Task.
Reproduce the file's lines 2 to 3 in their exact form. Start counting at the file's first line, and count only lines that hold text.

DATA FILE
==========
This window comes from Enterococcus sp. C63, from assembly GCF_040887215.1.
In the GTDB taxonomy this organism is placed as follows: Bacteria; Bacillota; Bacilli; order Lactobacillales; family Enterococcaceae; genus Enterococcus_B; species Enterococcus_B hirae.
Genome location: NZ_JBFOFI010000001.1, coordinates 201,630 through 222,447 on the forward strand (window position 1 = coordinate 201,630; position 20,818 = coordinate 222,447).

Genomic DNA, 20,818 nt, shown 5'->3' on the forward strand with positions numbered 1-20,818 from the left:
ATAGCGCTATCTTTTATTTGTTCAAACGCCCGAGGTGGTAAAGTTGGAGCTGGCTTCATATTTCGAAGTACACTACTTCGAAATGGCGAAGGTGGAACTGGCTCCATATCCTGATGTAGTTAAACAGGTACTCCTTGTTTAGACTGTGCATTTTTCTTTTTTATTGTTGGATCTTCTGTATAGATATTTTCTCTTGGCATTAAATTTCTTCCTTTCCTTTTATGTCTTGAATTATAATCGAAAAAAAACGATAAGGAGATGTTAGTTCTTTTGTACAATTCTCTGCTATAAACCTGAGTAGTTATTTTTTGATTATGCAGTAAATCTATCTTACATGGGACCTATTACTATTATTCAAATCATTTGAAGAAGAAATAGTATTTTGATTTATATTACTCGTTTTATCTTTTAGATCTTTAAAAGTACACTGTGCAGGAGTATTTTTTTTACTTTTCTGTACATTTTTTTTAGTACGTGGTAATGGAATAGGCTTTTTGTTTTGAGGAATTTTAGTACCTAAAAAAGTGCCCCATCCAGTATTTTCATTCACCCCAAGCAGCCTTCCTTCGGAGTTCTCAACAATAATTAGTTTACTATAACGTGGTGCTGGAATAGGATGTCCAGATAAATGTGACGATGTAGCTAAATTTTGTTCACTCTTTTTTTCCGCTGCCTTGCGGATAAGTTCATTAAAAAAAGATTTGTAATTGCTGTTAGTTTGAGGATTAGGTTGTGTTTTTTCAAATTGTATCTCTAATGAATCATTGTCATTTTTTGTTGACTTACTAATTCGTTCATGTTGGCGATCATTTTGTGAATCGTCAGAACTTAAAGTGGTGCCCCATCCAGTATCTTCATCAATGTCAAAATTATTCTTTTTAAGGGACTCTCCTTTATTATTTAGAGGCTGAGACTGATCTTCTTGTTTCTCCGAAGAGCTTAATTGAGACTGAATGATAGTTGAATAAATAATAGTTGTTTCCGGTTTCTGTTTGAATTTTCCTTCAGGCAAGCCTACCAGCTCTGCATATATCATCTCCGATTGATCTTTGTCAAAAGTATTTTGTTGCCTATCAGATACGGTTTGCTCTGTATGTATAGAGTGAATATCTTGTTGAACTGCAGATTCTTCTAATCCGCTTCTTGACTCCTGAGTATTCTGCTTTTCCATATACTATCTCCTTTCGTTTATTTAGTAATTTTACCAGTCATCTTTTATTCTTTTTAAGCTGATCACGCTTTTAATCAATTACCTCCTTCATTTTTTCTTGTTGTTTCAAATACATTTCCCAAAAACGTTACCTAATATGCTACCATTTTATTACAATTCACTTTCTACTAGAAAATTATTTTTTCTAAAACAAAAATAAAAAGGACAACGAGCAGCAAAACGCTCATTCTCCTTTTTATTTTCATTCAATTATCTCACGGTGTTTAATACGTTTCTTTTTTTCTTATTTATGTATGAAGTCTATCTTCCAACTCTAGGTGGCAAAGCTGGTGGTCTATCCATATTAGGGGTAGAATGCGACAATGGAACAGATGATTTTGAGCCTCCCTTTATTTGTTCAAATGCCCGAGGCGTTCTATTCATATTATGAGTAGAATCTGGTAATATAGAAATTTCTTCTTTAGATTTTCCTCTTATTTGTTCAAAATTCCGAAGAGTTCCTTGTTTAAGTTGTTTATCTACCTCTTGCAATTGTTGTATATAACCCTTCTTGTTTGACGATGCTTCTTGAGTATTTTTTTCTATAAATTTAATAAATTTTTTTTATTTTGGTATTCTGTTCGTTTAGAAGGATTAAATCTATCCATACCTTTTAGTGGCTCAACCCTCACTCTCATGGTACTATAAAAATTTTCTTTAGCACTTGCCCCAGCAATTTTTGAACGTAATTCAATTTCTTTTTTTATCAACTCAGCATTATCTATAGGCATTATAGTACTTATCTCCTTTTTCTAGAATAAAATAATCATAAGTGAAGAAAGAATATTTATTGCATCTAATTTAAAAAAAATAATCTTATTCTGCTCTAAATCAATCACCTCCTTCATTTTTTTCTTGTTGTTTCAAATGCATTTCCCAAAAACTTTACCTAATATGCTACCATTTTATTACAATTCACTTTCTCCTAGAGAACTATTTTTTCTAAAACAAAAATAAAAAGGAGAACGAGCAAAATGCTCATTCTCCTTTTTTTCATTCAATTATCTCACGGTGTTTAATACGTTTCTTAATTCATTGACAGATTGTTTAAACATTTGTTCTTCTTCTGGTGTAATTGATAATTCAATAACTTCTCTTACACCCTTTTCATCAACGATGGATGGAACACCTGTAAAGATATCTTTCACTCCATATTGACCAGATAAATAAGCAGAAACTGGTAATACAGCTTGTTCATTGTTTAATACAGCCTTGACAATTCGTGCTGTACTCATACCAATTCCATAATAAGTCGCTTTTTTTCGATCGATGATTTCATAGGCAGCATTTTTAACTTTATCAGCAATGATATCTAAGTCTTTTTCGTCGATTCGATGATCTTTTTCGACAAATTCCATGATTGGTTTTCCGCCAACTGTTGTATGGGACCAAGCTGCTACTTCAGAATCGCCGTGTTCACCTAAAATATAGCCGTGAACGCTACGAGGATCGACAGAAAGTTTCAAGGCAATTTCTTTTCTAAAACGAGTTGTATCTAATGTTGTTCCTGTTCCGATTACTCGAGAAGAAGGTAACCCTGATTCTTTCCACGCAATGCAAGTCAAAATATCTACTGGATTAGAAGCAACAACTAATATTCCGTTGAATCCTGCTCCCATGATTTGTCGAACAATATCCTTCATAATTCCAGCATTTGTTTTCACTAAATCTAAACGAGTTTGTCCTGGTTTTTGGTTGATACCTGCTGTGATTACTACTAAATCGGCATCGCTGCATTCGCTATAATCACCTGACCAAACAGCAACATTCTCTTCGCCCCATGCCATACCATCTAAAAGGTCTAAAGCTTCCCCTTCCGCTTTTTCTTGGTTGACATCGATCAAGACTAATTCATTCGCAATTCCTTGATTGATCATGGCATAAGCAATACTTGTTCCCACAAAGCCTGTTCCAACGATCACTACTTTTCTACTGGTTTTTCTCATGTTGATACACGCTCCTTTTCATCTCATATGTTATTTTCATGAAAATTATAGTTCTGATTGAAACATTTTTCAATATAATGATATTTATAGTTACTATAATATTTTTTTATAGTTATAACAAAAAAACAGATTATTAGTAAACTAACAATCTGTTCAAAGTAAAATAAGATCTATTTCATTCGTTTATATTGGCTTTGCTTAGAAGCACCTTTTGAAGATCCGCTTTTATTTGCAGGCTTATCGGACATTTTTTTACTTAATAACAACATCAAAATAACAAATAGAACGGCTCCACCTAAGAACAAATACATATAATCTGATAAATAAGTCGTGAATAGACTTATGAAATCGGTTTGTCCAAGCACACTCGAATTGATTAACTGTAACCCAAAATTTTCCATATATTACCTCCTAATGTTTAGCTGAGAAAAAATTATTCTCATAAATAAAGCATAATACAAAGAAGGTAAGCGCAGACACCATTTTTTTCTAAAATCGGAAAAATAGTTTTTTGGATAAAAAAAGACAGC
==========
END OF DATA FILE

In the GTDB taxonomy this organism is placed as follows: Bacteria; Bacillota; Bacilli; order Lactobacillales; family Enterococcaceae; genus Enterococcus_B; species Enterococcus_B hirae.
Genome location: NZ_JBFOFI010000001.1, coordinates 201,630 through 222,447 on the forward strand (window position 1 = coordinate 201,630; position 20,818 = coordinate 222,447).